“Public awareness could also play important role for citizens to practice responsible waste management to reduce the negative environmental impacts of the plastics,” Bakolo said.

A report published by Tanzania Digest in October drew attention to a more critical crisis in the era of climate change — the presence of microplastics in the clouds, a synthetic material created by a chemical process which comprises elements like polyester, nylon polymers, or wood pulp.

It can be found in synthetic garments (clothing produced with plastic instead of natural threading like cotton), plastic tarps, vehicle tires, synthetic ropes, fishing gear, etc. They are a form of microplastic (plastic particles smaller than 5mm in diameter) shaped like a fibrous substance.


According to research, the shape of these fibres can be more harmful to marine or aquatic life than spherical microplastic beads or other microplastics with smooth surfaces because the fibres have a larger surface area (more area for toxic substances to adhere to) and are more able to tangle and catch on to things.

The report emphasised that plastic pollution is one of the biggest threats to humanity today and quoting a research, people and animals, both through water and food, consume and inhale substantial amounts of microplastics. Microplastics have been found in various organs of living beings and corpses, including the lungs, heart, blood, placenta, and excrement.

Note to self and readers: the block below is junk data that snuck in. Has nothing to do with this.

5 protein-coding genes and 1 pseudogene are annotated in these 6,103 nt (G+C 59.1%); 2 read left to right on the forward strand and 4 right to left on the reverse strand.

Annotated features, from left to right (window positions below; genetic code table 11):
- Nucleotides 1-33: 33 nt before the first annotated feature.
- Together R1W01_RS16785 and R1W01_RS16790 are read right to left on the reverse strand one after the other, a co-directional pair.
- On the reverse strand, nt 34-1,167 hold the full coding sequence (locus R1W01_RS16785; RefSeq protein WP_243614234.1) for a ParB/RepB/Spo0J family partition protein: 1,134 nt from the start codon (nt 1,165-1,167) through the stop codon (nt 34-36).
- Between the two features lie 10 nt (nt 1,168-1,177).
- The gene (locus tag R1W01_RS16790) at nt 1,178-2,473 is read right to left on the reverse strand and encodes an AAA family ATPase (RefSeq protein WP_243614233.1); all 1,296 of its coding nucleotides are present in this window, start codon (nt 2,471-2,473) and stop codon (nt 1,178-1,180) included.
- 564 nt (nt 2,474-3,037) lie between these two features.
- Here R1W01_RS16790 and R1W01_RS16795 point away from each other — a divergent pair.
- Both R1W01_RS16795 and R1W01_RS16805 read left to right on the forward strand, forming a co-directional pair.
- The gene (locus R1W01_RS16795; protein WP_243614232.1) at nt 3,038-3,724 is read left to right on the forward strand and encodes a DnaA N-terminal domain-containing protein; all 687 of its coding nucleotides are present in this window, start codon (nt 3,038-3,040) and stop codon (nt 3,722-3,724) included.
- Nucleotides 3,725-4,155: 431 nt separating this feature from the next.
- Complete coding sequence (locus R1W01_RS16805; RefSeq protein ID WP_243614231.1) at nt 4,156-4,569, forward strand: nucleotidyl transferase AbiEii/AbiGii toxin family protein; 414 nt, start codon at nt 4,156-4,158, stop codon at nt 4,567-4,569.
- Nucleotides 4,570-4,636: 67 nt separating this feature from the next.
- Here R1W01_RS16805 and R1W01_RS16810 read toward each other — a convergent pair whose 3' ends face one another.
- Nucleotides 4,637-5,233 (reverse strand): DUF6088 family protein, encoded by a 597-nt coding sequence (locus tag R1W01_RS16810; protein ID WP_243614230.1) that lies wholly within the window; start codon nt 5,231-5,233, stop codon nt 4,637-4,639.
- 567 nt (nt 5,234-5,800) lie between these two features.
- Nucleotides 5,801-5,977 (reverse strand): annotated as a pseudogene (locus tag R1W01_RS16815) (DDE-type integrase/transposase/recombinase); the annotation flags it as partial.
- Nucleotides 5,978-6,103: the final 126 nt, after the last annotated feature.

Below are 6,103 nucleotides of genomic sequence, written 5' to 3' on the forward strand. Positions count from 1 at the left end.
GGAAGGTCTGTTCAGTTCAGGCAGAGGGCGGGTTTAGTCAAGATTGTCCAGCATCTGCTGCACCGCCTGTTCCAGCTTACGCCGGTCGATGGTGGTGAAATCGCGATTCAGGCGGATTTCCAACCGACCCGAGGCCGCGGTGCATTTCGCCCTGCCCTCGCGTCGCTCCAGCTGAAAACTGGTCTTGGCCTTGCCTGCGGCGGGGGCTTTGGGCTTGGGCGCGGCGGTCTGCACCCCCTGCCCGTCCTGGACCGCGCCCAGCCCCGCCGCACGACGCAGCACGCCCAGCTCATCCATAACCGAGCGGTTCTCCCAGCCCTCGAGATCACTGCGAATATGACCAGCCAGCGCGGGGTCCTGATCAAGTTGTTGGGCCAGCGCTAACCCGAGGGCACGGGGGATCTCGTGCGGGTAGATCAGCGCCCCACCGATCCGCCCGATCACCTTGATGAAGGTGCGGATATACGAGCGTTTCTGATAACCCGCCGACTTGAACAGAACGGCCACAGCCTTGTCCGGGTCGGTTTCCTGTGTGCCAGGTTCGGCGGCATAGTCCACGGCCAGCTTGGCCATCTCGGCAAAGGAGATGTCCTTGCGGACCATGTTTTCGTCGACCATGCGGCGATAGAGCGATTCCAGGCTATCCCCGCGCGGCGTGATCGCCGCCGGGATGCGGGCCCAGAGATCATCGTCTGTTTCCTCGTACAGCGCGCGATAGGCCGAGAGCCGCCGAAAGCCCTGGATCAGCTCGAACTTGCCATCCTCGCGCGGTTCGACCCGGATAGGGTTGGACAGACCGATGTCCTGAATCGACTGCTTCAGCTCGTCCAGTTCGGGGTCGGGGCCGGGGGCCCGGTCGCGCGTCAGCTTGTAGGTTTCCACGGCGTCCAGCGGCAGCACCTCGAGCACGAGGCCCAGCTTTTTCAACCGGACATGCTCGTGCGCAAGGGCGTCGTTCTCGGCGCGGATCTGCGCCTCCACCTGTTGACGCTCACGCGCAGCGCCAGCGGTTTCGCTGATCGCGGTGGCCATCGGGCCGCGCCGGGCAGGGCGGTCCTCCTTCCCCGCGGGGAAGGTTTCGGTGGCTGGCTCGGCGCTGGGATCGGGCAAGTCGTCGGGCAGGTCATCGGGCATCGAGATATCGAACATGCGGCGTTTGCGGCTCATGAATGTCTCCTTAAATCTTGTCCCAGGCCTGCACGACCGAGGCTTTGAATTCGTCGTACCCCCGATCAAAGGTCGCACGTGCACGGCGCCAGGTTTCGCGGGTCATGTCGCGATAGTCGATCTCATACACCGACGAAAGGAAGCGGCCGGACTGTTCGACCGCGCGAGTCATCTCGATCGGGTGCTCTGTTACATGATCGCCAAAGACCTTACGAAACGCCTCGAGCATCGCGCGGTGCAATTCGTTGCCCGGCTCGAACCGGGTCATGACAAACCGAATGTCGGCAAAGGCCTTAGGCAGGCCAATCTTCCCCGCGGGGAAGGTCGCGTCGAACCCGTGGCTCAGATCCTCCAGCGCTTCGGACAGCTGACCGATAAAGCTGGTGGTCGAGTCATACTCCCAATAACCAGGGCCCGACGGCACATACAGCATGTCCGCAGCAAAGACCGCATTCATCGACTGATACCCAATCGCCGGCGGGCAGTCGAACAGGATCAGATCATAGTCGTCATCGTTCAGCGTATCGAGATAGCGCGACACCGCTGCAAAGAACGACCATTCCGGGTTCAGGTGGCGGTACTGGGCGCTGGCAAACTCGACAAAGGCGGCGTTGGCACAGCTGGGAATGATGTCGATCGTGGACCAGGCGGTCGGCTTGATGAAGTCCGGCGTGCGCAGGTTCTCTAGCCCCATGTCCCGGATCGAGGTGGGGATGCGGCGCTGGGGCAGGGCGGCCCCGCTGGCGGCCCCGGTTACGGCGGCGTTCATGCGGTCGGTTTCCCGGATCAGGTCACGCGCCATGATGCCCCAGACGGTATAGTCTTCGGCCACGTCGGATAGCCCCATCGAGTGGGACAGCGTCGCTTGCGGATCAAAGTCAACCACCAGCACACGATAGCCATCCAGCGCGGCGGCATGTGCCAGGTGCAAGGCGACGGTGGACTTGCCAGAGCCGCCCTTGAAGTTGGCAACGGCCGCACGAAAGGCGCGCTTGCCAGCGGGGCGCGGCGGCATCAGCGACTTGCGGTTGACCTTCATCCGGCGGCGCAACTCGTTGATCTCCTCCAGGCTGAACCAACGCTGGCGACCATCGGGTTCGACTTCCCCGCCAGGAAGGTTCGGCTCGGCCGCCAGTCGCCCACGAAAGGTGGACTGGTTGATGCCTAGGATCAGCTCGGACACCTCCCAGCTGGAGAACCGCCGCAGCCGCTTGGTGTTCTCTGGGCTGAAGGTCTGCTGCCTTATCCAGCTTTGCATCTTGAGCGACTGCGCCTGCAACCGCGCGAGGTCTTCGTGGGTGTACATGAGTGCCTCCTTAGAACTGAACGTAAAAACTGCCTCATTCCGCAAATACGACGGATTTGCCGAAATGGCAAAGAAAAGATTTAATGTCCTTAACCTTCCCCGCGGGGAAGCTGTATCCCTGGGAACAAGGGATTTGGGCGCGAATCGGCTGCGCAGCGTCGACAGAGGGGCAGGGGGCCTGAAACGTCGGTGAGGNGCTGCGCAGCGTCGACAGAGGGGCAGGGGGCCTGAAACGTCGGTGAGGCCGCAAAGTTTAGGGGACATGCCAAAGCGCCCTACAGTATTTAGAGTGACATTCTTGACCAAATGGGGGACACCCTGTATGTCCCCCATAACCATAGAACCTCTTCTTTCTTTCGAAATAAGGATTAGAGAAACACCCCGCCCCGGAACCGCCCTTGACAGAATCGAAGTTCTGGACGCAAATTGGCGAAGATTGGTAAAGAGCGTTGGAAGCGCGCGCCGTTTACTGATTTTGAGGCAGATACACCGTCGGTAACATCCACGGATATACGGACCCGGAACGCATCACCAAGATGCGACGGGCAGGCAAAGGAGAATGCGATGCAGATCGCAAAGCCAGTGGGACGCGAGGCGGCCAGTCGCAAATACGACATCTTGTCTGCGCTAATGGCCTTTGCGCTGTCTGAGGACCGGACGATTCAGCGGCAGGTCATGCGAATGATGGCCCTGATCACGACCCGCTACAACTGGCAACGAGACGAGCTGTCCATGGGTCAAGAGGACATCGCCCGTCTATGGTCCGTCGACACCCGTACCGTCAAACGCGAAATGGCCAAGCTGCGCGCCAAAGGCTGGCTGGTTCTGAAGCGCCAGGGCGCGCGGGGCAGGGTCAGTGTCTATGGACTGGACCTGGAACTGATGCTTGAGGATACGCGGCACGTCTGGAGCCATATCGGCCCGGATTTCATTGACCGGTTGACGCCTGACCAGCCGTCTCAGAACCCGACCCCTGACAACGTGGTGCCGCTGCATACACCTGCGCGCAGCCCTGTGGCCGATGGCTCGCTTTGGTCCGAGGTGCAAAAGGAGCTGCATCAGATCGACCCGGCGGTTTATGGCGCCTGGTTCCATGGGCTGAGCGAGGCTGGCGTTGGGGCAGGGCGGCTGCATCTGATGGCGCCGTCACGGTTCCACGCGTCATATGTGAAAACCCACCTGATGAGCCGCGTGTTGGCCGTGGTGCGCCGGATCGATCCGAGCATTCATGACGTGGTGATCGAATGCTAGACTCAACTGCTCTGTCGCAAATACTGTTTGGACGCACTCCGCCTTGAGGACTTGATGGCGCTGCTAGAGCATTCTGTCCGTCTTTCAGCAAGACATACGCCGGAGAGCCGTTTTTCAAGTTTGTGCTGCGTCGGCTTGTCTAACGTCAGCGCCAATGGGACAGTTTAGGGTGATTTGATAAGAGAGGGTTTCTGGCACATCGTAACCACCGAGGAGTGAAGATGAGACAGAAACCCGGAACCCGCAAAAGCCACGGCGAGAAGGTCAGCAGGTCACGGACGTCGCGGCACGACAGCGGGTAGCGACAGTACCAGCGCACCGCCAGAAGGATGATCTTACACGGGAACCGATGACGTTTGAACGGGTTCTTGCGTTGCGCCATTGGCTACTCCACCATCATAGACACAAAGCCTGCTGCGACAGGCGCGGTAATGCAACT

“Plastics are designed to be durable, so they may remain inside the body for long periods without the possibility of these being broken down or removed,” the report quoted Lauren Jenner, a postgraduate researcher at the Hull York Medical School as published by Yale School of the Environment.

“Plastic is inextricably connected to air pollution. Microplastics from plastic debris that build up on land eventually enter the ocean. These tiny plastic particles enter the atmosphere when they are released along with ocean spray.

“Plastic manufacturing produces greenhouse gases and other pollutants that pollute the air and contribute to climate change and other environmental issues,” she said.

Plastic air pollution

Almost 40% of the world’s plastic waste is burned down, releasing toxins into the atmosphere. A study released in 2021 linked smog (a mix of smoke and fog) in India, notably in Delhi, to the burning of plastics.

The report further said although research on airborne microplastics in African skies hasn’t been published, it cannot be ascertain that its skies aren’t affected, and that its soils aren’t contaminated by toxins from plastic rainfall.

“After all, Africa produces 5% of global plastic and consumes 4%,” said Tanzania Digest in its analysis of the research. “Rising populations and urbanisation fuel increased single-use plastic, worsening environmental pollution and health risks.

“Leaders in Africa, non-governmental stakeholders, and the general public must all accept responsibility for human actions that cause plastic pollution.

“To protect both human and environmental health, it is imperative that the current systems be redesigned and that financial solutions be found to eradicate plastic pollution and mitigate the effects of climate change.”—Additional reporting by Duncan Mlanjira, Maravi Express